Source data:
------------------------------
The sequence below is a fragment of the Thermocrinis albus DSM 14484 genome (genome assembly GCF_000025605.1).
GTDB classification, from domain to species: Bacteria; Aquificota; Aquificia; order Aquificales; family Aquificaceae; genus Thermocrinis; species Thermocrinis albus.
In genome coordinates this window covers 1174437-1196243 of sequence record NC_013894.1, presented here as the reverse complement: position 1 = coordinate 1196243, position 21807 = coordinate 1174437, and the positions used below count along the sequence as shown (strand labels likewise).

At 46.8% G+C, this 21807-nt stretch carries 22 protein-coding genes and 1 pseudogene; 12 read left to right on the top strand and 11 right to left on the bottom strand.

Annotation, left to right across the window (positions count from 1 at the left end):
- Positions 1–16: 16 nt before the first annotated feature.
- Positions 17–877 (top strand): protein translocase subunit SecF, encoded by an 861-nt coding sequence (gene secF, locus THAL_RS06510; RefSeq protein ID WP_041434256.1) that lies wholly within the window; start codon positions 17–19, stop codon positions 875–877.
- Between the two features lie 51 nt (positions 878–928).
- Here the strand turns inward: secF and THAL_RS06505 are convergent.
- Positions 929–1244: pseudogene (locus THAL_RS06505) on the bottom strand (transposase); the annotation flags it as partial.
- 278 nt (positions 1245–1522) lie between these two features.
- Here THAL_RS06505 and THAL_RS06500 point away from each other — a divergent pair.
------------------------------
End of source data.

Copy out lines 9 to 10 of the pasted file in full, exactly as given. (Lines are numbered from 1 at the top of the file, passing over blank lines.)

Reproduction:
- Here the strand turns inward: secF and THAL_RS06505 are convergent.
- Positions 929–1244: pseudogene (locus THAL_RS06505) on the bottom strand (transposase); the annotation flags it as partial.